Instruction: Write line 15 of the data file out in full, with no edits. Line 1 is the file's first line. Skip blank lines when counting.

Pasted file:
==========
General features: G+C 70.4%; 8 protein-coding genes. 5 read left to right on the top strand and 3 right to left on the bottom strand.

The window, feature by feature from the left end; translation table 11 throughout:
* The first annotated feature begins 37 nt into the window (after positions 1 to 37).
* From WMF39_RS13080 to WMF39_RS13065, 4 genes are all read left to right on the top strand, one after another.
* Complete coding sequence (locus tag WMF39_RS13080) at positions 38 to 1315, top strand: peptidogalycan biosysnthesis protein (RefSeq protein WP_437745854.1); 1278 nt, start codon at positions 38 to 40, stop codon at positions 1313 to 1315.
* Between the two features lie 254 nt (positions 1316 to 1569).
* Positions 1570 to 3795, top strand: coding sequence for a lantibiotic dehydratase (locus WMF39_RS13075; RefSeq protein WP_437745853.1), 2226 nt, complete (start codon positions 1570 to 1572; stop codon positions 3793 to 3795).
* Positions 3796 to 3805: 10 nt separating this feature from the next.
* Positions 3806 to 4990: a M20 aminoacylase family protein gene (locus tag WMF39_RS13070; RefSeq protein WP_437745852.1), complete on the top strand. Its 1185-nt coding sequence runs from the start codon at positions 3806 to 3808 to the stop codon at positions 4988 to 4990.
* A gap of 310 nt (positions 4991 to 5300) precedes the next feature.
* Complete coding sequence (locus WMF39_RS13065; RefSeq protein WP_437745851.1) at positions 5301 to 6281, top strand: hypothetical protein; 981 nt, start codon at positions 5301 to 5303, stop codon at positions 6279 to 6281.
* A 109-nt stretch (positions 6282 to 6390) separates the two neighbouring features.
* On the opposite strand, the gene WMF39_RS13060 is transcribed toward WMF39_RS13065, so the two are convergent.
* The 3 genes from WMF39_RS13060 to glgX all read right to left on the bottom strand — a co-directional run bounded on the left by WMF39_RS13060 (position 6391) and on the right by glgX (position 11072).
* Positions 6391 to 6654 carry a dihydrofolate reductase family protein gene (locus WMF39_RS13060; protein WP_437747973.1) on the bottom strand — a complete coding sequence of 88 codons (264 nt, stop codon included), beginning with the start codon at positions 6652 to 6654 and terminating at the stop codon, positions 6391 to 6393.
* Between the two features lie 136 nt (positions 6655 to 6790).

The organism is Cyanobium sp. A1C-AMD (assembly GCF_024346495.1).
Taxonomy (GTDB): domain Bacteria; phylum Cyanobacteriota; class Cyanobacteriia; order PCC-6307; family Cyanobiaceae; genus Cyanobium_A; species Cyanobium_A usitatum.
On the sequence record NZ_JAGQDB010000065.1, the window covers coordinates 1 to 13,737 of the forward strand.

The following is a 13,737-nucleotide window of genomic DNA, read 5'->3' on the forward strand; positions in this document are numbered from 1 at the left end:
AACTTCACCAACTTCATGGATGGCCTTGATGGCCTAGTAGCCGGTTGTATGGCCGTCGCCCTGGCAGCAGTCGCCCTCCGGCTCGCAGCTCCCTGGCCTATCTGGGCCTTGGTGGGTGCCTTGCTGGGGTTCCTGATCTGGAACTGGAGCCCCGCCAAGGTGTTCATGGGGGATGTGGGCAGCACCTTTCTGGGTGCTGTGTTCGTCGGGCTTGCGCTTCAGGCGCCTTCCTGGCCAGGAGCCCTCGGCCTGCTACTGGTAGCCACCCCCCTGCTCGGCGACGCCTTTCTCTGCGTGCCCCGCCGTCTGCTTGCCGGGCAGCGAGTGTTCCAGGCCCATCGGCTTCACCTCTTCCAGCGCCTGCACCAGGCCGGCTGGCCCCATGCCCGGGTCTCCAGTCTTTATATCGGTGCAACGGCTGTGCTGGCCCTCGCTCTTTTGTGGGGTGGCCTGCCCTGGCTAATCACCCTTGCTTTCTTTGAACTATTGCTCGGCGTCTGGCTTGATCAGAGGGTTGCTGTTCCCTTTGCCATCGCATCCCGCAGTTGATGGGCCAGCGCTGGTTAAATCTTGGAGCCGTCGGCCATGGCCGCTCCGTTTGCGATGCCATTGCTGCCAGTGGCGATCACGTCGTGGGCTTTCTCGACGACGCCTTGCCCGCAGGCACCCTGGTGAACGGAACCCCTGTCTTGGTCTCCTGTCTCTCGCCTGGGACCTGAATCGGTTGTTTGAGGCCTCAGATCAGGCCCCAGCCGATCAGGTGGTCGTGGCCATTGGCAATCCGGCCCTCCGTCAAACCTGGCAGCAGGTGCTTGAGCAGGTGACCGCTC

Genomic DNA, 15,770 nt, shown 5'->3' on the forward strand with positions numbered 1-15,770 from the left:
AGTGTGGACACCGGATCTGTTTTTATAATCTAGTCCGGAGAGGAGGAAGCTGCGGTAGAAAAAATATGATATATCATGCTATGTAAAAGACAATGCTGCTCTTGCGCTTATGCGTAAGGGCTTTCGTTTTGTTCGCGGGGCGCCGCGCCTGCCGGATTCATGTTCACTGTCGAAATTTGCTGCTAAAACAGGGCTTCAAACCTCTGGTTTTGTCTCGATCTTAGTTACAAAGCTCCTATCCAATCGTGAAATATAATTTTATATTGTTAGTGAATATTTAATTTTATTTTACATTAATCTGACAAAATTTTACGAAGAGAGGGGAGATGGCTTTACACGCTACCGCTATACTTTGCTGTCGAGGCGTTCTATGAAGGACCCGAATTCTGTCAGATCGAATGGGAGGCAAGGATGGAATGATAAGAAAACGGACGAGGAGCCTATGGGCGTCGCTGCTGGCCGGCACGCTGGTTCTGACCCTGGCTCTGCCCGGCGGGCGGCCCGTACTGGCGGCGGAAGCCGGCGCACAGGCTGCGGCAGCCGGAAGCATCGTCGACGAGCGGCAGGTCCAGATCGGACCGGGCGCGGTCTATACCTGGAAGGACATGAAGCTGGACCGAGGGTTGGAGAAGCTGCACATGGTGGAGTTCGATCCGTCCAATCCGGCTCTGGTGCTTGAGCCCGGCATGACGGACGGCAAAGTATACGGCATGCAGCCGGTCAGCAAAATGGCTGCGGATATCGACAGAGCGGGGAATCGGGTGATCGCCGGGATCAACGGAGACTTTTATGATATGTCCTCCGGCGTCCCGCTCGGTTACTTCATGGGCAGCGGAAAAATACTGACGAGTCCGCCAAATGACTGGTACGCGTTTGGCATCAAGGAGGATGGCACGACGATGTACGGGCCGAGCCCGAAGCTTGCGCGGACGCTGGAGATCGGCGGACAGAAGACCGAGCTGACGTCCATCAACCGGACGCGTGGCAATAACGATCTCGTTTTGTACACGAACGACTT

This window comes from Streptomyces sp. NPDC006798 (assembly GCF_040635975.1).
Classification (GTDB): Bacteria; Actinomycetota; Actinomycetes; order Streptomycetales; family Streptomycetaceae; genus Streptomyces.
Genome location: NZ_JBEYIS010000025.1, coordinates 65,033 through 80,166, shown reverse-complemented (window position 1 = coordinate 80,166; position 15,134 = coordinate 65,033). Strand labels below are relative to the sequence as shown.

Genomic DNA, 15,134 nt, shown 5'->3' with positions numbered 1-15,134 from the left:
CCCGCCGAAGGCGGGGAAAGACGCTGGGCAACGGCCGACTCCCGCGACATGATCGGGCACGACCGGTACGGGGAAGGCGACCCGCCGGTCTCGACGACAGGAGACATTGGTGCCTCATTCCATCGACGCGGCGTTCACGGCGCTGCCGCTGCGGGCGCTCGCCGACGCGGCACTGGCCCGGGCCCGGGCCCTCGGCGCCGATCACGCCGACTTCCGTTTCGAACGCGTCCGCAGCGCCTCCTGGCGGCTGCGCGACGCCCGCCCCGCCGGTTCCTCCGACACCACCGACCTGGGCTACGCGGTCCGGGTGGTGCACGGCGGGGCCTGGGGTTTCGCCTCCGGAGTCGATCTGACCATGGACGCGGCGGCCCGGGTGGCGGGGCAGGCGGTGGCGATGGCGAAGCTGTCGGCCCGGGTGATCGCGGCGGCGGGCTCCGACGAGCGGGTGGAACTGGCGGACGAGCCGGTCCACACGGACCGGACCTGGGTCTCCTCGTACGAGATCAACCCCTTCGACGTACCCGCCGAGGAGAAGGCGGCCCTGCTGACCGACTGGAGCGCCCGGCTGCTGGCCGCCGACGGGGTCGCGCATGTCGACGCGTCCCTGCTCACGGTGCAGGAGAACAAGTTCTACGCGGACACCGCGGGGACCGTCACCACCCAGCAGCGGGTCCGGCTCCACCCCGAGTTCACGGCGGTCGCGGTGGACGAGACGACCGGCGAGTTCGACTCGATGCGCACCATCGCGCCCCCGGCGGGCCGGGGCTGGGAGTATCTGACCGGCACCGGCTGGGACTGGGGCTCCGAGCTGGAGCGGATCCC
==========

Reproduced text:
* Positions 6391 to 6654 carry a dihydrofolate reductase family protein gene (locus WMF39_RS13060; protein WP_437747973.1) on the bottom strand — a complete coding sequence of 88 codons (264 nt, stop codon included), beginning with the start codon at positions 6652 to 6654 and terminating at the stop codon, positions 6391 to 6393.